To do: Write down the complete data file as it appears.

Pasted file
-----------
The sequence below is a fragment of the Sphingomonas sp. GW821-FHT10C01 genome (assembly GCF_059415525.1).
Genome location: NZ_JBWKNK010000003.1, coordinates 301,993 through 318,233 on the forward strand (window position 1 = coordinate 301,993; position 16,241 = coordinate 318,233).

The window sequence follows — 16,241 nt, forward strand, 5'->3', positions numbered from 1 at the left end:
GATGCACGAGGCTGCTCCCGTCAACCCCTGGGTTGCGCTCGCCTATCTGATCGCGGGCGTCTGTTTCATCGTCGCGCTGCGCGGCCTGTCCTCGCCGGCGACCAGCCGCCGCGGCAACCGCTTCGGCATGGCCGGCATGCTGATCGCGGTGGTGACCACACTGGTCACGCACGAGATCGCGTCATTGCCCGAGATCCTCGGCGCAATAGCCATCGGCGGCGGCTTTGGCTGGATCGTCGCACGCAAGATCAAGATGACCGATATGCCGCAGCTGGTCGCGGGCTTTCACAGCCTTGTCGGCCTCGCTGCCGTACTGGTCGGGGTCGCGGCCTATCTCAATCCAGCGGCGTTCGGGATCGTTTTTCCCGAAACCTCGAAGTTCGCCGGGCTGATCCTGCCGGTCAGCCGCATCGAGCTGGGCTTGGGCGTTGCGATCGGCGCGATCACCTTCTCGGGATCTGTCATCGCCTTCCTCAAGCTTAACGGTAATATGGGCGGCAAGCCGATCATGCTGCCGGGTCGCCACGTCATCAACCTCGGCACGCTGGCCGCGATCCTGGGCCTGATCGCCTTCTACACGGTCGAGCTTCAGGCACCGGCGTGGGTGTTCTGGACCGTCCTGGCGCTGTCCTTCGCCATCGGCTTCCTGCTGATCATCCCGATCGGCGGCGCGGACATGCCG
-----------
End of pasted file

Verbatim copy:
The sequence below is a fragment of the Sphingomonas sp. GW821-FHT10C01 genome (assembly GCF_059415525.1).
Genome location: NZ_JBWKNK010000003.1, coordinates 301,993 through 318,233 on the forward strand (window position 1 = coordinate 301,993; position 16,241 = coordinate 318,233).

The window sequence follows — 16,241 nt, forward strand, 5'->3', positions numbered from 1 at the left end:
GATGCACGAGGCTGCTCCCGTCAACCCCTGGGTTGCGCTCGCCTATCTGATCGCGGGCGTCTGTTTCATCGTCGCGCTGCGCGGCCTGTCCTCGCCGGCGACCAGCCGCCGCGGCAACCGCTTCGGCATGGCCGGCATGCTGATCGCGGTGGTGACCACACTGGTCACGCACGAGATCGCGTCATTGCCCGAGATCCTCGGCGCAATAGCCATCGGCGGCGGCTTTGGCTGGATCGTCGCACGCAAGATCAAGATGACCGATATGCCGCAGCTGGTCGCGGGCTTTCACAGCCTTGTCGGCCTCGCTGCCGTACTGGTCGGGGTCGCGGCCTATCTCAATCCAGCGGCGTTCGGGATCGTTTTTCCCGAAACCTCGAAGTTCGCCGGGCTGATCCTGCCGGTCAGCCGCATCGAGCTGGGCTTGGGCGTTGCGATCGGCGCGATCACCTTCTCGGGATCTGTCATCGCCTTCCTCAAGCTTAACGGTAATATGGGCGGCAAGCCGATCATGCTGCCGGGTCGCCACGTCATCAACCTCGGCACGCTGGCCGCGATCCTGGGCCTGATCGCCTTCTACACGGTCGAGCTTCAGGCACCGGCGTGGGTGTTCTGGACCGTCCTGGCGCTGTCCTTCGCCATCGGCTTCCTGCTGATCATCCCGATCGGCGGCGCGGACATGCCG